Rone: The Omega Project

Australian street artist Rone transformed a condemned Melbourne house in haunting installation The Omega Project


We live in a time of constant churn, where old buildings are demolished to make way for the shiny and new. Capturing a moment of nostalgia, beauty and decay, Melbourne mural artist Rone has created The Omega Project, transforming the interior of a condemned weatherboard suburban house in the city's north with his signature wistful 'Jane Doe' female characters. Check out the space, open until Sunday 30 July, or tour its haunting rooms here, including an evocative video preserving the installation for posterity.

ABOVE: The Blue Room at Rone's Omega Project
BELOW: The Hallway

ABOVE: The Living Room

'This was an opportunity to recreate elements of a classic mid-century Australian home in its fragile final moments,' says Rone, 'drawing from memories of homes that I visited growing up, and of the many abandoned houses I have recently explored.' He leapt at the chance to celebrate the early 1900s home at the invitation of residential developer YarraBend, which will demolish this property by the end of the month. Inspired by the idea of a 'fantasy film set', Rone crafted murals for each room, using Taubmans paint to colour the blue bedroom and kitchen, green and mauve dining rooms, sepia living room and yellowed hallway. Stylist Carly Spooner curated the time capsule of dusty, mid-century Australiana ornaments and objects, from a wood-grain TV to figurines and retro phones, with one bedroom strewn with autumn leaves.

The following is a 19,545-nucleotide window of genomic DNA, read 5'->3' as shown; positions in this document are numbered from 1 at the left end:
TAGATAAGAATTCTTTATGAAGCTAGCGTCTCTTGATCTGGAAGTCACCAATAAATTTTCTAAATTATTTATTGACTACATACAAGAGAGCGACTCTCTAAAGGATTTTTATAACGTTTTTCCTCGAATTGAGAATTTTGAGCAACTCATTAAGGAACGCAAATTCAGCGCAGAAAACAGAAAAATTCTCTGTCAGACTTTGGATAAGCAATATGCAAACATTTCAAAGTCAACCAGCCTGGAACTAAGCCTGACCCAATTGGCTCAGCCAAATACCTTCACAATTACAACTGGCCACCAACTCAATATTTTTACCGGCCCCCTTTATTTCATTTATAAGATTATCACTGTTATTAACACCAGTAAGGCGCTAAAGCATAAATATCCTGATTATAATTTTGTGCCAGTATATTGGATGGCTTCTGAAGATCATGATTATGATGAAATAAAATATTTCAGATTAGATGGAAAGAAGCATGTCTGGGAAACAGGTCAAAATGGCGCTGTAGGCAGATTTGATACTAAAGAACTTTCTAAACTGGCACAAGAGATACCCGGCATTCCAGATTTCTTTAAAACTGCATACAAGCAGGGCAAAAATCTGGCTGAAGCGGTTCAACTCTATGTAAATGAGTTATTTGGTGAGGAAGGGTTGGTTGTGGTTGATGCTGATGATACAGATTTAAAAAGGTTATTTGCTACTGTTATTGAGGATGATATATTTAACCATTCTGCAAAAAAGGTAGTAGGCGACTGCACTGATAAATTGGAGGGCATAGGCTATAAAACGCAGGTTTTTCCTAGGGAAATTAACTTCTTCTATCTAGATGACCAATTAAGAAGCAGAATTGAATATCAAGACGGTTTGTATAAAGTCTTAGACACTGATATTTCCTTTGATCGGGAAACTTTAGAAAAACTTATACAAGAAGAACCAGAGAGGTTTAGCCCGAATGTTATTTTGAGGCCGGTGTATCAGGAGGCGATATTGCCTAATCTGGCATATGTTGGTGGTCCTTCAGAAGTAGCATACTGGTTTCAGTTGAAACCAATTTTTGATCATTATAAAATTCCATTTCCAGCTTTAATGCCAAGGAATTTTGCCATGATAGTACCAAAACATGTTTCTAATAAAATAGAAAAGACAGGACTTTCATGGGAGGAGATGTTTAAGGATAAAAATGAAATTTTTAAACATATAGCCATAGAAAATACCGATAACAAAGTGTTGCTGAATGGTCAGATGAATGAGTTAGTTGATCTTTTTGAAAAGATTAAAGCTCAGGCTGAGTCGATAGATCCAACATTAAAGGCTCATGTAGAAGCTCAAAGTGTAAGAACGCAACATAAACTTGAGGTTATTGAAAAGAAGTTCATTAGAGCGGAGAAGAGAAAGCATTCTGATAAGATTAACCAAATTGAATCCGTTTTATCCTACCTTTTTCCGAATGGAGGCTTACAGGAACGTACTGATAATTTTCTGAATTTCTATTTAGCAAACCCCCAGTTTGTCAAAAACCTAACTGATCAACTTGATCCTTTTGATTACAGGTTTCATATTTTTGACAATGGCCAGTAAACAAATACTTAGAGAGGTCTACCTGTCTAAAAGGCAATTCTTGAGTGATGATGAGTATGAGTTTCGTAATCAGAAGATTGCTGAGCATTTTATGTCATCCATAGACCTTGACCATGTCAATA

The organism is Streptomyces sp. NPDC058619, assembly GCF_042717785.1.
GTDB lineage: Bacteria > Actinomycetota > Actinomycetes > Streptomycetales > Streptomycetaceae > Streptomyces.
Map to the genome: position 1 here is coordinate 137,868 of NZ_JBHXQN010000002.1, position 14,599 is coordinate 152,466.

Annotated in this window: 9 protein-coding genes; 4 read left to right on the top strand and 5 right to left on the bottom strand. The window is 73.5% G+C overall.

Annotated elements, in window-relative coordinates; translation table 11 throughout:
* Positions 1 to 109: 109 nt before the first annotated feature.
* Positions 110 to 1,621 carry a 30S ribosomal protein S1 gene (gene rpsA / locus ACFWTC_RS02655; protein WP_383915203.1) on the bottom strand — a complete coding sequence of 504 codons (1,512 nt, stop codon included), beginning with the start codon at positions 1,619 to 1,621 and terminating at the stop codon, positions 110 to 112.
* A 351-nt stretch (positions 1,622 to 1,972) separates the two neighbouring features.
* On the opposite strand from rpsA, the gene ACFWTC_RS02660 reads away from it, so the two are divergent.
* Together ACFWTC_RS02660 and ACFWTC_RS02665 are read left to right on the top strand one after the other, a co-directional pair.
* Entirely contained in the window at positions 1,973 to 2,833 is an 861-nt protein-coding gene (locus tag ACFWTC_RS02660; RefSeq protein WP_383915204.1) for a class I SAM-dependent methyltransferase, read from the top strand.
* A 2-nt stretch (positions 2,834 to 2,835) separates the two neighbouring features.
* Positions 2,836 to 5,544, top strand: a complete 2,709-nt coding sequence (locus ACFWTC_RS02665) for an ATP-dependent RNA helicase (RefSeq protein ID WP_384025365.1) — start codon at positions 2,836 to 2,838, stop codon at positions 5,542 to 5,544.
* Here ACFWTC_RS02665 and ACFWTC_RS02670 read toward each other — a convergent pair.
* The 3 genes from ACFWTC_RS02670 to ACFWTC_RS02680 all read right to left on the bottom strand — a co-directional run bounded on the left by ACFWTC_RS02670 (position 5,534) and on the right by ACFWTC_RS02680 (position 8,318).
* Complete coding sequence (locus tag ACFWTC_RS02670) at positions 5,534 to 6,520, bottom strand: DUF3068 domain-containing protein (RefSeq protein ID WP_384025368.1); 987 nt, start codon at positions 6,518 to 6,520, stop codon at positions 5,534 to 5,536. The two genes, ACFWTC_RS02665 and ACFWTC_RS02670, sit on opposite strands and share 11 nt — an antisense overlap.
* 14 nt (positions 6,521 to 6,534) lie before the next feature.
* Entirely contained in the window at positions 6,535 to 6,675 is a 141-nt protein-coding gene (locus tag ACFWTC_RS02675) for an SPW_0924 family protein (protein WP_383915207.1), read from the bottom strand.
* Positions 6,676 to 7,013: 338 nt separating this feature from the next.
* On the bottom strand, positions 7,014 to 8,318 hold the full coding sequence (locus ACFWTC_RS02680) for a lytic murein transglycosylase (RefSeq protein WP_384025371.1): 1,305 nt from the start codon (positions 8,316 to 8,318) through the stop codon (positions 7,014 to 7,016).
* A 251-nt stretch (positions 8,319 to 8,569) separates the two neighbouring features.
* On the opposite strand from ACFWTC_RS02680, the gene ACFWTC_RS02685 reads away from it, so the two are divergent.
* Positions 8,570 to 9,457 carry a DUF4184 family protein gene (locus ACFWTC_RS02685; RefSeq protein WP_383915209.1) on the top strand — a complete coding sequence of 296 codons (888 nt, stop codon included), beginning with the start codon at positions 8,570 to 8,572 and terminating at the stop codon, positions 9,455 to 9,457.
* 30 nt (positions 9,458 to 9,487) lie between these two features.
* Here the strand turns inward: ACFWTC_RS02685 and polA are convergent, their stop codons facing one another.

Doomed environments draw Rone, who previously memorialised the soon-to-be-demolished Star Lyric Theatre in Melbourne's Fitzroy with in-situ exhibition 'Empty' in 2016. He's also internationally known for his large-scale street art works, from London to New York and Hong Kong, and recently completed a huge portrait of a farming couple for Victoria's rural Silo Art Trail.

We love the video below of The Omega Project, a dreamy, bitter-sweet fragment of the melancholy interiors shot by Defero Productions for Rone's street art collective Everfresh Studio, set to music by Julia Stone. You can also see more sensual glimpses of the atmospheric house on Rone's Instagram feed, a fitting homage to lives lived and spaces lost...

The Omega Project is open for inspection at 28 Parkview Road, Alphington, 10 minutes' north of the Melbourne CBD, from 10am-5pm, until Sunday 30 July 2017.

Pictures: Tyrone Wright

The Beaumont: the ultimate art hotel?

The newest art hotel on the block is London's The Beaumont, which boasts a sculptural sanctuary for sensational stays


Fancy living inside an artwork? Then book a sleepover in ROOM by Antony Gormley, an inhabitable sculpture squatting on the façade of London hotel The Beaumont. A monumental, three-storey, cuboid figure, it's crafted from welded stainless steel plates – pale and matte just as they came from the mill – and is based on the British artist’s own physique. ‘I take the body as our primary habitat,’ says Gormley. ‘ROOM contrasts a visible exterior of a body formed from large rectangular masses with an inner experience.’

Opened in October, the Beaumont is the first hotel by London hospitality wizards Chris Corbin and Jeremy King, the genius duo who gave us grand cafés The Wolseley and The Delaunay, Gallic-glam Brasserie Zédel, convivial eatery Colbert and 2014’s Viennese-inspired Fischer’s (the Fizz loved its Euro-kooky interiors almost as much as its konditorei).